The Fresh Loaf

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Bought some Italian flour--Now What?

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fsu1mikeg's picture
fsu1mikeg

Bought some Italian flour--Now What?

I wasn't planning on it, but I just happened to come across some important doppio zero flour at the farmer's market.  At $1.69 for a 1000g bag, I thought what the heck.  I have yet to open the bag, but I know from reading about doppio zero flours that it's very finely milled and not very high in protein.  The bag seems to indicate it's good for cake, bread, and pasta.  I am only interested in using it for bread or pizza crust.  What I am unsure of is how to utilize this flour in a bread recipe.  Does it need to be mixed with a strong bread flour to produce decent bread?  Or is to be used as it is?  The brand is something like Delvededre; the four description is farina granaro tenero (sorry if I butchered that, but I'm going by memory).


Thanks,


 


Mike


 

suave's picture
suave

There shoud be a code on the bag indicating the strength of your flour, something like "W200". What is it?

niagaragirl's picture
niagaragirl

Tipo 00 refers to the grind, not to the gluten content.You can have 00 pastry flour but also higher gluten 00 flours. In Itally, many varieties of 00, both high gluten and low gluten, are available to bakers.


As you don't give your location, I can't see where you purchased it (USA or other). Most 00 flours here in the specialty stores here are about equivalent to gluten content of American AP flours. My suggestion is knead a small portion with water to see your gluten development if you can't find or understand the indicators on the bag.


 

CarlSF's picture
CarlSF

You bought Italian flour (type 00?) for $1.69 at 1 kilo?  That's a good deal!  I would used it for making pizza dough myself.  It is possible that it could be use for making pastries, cakes, or maybe soft dinner rolls.

fsu1mikeg's picture
fsu1mikeg

I purchased it at the Dekalb Farmer's Market in Decatur for anyone who might be in the vicinity.  I'm looking at the bag now and the brand name is Delverde.  The product is Farina "00" di Grano Tenero.  The English translation on the bag says "soft wheat flour".  In the nutritional value the protein is listed as 10g.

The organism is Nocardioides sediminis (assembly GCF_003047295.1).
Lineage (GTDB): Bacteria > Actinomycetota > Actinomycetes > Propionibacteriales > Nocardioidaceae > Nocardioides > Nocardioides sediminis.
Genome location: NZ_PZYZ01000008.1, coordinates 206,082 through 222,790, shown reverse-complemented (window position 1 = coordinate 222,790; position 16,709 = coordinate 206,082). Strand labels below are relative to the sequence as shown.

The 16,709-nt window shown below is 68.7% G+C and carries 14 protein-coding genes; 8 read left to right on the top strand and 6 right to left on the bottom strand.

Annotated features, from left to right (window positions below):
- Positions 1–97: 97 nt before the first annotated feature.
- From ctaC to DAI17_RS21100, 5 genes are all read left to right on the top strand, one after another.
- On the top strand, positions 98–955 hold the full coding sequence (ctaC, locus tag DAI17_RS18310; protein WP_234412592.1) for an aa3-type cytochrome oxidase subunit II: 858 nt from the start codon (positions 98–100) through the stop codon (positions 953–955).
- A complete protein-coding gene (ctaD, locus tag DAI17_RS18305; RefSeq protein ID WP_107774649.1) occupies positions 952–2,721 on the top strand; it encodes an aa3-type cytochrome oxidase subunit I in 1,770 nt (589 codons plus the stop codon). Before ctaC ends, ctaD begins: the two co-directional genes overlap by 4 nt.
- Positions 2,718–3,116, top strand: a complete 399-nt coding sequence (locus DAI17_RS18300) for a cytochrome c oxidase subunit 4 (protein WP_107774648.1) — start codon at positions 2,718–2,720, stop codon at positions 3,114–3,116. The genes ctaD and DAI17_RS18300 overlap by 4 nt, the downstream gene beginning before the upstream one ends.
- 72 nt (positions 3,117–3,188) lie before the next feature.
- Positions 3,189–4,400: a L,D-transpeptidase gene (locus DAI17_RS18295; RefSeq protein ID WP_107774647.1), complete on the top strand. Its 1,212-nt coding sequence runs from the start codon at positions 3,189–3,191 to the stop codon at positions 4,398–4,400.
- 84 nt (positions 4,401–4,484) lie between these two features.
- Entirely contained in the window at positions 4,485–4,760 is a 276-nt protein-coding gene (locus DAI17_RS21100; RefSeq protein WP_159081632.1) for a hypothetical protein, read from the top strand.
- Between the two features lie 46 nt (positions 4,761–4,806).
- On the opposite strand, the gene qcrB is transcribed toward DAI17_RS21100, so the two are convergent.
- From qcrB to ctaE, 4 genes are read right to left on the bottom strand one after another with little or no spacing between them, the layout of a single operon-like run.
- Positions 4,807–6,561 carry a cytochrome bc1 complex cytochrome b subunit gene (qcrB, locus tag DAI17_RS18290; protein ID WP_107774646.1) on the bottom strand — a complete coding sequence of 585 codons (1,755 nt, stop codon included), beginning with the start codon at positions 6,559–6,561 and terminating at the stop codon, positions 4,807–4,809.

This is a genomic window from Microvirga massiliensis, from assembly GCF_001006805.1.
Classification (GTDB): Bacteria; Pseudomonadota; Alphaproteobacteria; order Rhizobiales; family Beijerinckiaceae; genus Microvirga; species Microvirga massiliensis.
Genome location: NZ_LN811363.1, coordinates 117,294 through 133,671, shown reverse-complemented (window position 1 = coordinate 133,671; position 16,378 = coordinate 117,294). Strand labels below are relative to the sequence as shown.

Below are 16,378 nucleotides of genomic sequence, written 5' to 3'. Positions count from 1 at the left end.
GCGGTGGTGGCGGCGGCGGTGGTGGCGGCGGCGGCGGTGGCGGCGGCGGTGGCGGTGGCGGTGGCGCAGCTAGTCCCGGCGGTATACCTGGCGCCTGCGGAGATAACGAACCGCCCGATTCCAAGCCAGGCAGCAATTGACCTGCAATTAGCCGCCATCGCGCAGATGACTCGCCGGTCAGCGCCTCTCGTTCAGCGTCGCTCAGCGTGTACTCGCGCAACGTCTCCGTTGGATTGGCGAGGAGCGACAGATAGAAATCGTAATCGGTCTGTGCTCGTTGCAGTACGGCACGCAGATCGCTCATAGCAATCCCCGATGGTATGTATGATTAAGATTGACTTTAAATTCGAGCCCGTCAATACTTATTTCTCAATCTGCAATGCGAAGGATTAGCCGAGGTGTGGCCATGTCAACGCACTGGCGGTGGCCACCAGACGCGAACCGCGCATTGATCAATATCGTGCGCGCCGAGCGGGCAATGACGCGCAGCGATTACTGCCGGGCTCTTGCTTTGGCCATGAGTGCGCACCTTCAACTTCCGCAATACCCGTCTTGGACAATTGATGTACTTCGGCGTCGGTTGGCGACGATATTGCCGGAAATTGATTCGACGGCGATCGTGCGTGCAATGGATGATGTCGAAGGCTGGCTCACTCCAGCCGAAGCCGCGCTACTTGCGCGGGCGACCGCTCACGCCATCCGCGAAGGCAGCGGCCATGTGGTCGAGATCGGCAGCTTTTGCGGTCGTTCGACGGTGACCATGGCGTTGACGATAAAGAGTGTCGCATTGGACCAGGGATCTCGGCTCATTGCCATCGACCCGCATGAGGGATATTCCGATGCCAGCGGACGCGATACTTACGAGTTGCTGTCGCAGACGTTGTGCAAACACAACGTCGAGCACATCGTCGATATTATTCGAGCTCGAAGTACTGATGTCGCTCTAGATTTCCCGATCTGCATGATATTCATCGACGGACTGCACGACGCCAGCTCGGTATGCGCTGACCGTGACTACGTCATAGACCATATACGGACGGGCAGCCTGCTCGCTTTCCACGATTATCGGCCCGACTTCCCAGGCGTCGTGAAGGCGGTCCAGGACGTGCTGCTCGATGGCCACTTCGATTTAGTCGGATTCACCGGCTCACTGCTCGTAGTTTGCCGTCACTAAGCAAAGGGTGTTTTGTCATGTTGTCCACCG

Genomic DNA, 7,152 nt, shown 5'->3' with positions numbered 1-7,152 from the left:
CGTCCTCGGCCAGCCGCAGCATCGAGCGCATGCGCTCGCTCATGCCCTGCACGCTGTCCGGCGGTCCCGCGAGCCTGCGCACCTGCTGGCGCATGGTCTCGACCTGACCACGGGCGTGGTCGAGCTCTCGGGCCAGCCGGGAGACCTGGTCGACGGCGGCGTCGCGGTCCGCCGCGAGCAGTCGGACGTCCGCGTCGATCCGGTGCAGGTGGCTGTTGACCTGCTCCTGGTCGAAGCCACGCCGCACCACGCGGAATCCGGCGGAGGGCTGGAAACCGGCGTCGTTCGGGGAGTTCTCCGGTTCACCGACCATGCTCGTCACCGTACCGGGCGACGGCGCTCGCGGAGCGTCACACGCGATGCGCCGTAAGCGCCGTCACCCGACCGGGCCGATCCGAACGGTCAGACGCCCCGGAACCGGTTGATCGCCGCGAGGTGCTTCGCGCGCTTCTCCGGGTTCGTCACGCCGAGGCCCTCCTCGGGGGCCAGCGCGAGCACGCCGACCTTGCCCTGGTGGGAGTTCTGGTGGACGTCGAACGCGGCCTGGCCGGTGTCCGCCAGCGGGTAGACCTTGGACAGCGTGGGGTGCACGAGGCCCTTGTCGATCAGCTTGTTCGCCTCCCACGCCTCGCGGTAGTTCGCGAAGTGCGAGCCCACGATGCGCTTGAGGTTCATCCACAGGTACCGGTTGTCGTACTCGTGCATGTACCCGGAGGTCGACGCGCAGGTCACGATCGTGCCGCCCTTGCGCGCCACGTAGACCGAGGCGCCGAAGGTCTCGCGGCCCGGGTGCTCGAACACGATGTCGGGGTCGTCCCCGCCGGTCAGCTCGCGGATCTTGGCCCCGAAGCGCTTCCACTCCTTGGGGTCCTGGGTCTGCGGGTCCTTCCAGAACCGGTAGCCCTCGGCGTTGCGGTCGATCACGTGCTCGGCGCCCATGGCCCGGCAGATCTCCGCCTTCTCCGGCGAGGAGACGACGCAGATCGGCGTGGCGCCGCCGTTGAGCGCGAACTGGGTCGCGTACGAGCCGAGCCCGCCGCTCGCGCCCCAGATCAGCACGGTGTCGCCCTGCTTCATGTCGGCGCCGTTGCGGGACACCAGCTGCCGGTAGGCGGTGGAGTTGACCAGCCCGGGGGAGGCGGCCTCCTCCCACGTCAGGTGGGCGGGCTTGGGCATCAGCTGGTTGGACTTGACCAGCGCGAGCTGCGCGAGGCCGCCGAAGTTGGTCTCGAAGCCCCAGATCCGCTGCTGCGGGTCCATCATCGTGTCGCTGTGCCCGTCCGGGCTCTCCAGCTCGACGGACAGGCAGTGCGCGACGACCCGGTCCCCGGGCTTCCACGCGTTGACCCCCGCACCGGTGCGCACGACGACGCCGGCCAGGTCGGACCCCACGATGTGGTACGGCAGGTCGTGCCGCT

niagaragirl's picture
niagaragirl

Since your purchase is made from soft wheat, and the protein content is somewhat low it is in the class of a pastry flour.


For pizza, low protein flours are used in making the Neapoliltan style crusts. There are tons of recipes out there, however many of them have been butchered and don't resemble anything close to authentic. There are some that are close saying to use 1 cup cake flour, then 2 cups AP flour. I would go for one of these and just substitute your type 00 for the cake flour.  The general consensus on the recipes seems to be about a 1/3 ratio of the low protein to regular flour.


Also note though that since a lot of these Neapolitan style recipes intended to emulate authentic crusts are intended to be baked in ovens at 550 F and more, you may wind up with a less than satisfactory end product. Personally I would use the purchase for pies and pastry instead of a pizza.


Google search is your best friend here. I don't like to recommend recipes unless I have tried them myself as there are so many hacked up ones out there that people perceive as good.

summerbaker's picture
summerbaker

The recipe in Richard Bertinet's Crust uses half tipo 00 flour and half regular bread flour.  It makes for a very soft texture compared to other ciabattas that I've tried.  I'm sure you could try this combo in most ciabatta recipes.


Summer

david.eaton's picture
david.eaton

My .02, I recently bought some King Arthur Italian Style flour and have experimented with it. I have used it both in pasta (with AP flour I use 1.25 cups of flour to 2 eggs) and a wet pizza dough I make (with AP flour I use 2 cups of flour, 1 cup of water, 1/2 tsp yeast, salt) and found in both cases I had to significantly up the quantity of flour when using the Italian Style flour to get the consistency I am accustomed to. The result, when properly adjusted, was pasta with a tender exterior while still having an internal sinewy quality and pizza dough that was light and very crispy. Have to say I missed the chewy quality the AP flour allowed for in the pizza crust. An experiment next time will be to mix flour types (60/40 maybe in favor of 00 flour).


 


Just my quick observations.


 


Good luck.

fsu1mikeg's picture
fsu1mikeg

I finally got around to trying the doppio zero flour I bought a couple weeks back.  I took the advice on here and used it for a focaccia formula based on Dan Leader's Grape Harvest Focaccia in Local Breads.  I used a 50/50 mix of AP and 00 flour.  I also skipped the grapes (actually had seedless grapes on hand, but wanted a more savory bread).  I chopped up some fresh rosemary from the bush in my backyard to go along with the olive oil and coarse sea salt.  I use a stand mixer, so I didn't really handle the dough much.  The 00 looked a little finer, and I do think the overall strength of the dough was less than it would be if I'd used all AP.  It didn't rise too much in fermenting, but puffed up nicely in the oven.  Taste is pretty good. 


 



summerbaker's picture
summerbaker

I think I'll try it with my leftover 00 flour.


Summer